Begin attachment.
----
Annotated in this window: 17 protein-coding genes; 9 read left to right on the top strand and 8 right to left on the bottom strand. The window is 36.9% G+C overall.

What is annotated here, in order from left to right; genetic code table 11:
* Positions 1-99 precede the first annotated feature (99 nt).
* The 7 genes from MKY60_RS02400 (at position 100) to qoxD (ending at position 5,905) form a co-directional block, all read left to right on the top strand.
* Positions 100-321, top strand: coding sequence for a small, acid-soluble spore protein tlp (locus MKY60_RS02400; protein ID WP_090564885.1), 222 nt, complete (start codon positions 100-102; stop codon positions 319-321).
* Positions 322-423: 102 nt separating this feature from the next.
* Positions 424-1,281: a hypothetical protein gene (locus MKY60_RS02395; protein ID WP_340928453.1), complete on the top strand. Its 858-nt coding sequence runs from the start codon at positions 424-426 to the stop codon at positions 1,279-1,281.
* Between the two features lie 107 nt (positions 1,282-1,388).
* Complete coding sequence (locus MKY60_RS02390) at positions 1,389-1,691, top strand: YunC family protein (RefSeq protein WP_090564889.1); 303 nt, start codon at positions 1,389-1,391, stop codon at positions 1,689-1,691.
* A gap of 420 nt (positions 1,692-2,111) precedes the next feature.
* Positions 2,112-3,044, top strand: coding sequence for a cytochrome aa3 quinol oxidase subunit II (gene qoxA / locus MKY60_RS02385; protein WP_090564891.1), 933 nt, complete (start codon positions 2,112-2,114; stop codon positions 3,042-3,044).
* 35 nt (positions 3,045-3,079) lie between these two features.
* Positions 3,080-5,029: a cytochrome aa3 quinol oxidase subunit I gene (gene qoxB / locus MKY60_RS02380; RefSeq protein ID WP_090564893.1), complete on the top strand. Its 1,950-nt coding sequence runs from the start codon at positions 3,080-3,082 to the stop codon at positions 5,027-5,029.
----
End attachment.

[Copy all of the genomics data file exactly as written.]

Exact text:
Annotated in this window: 17 protein-coding genes; 9 read left to right on the top strand and 8 right to left on the bottom strand. The window is 36.9% G+C overall.

What is annotated here, in order from left to right; genetic code table 11:
* Positions 1-99 precede the first annotated feature (99 nt).
* The 7 genes from MKY60_RS02400 (at position 100) to qoxD (ending at position 5,905) form a co-directional block, all read left to right on the top strand.
* Positions 100-321, top strand: coding sequence for a small, acid-soluble spore protein tlp (locus MKY60_RS02400; protein ID WP_090564885.1), 222 nt, complete (start codon positions 100-102; stop codon positions 319-321).
* Positions 322-423: 102 nt separating this feature from the next.
* Positions 424-1,281: a hypothetical protein gene (locus MKY60_RS02395; protein ID WP_340928453.1), complete on the top strand. Its 858-nt coding sequence runs from the start codon at positions 424-426 to the stop codon at positions 1,279-1,281.
* Between the two features lie 107 nt (positions 1,282-1,388).
* Complete coding sequence (locus MKY60_RS02390) at positions 1,389-1,691, top strand: YunC family protein (RefSeq protein WP_090564889.1); 303 nt, start codon at positions 1,389-1,391, stop codon at positions 1,689-1,691.
* A gap of 420 nt (positions 1,692-2,111) precedes the next feature.
* Positions 2,112-3,044, top strand: coding sequence for a cytochrome aa3 quinol oxidase subunit II (gene qoxA / locus MKY60_RS02385; protein WP_090564891.1), 933 nt, complete (start codon positions 2,112-2,114; stop codon positions 3,042-3,044).
* 35 nt (positions 3,045-3,079) lie between these two features.
* Positions 3,080-5,029: a cytochrome aa3 quinol oxidase subunit I gene (gene qoxB / locus MKY60_RS02380; RefSeq protein ID WP_090564893.1), complete on the top strand. Its 1,950-nt coding sequence runs from the start codon at positions 3,080-3,082 to the stop codon at positions 5,027-5,029.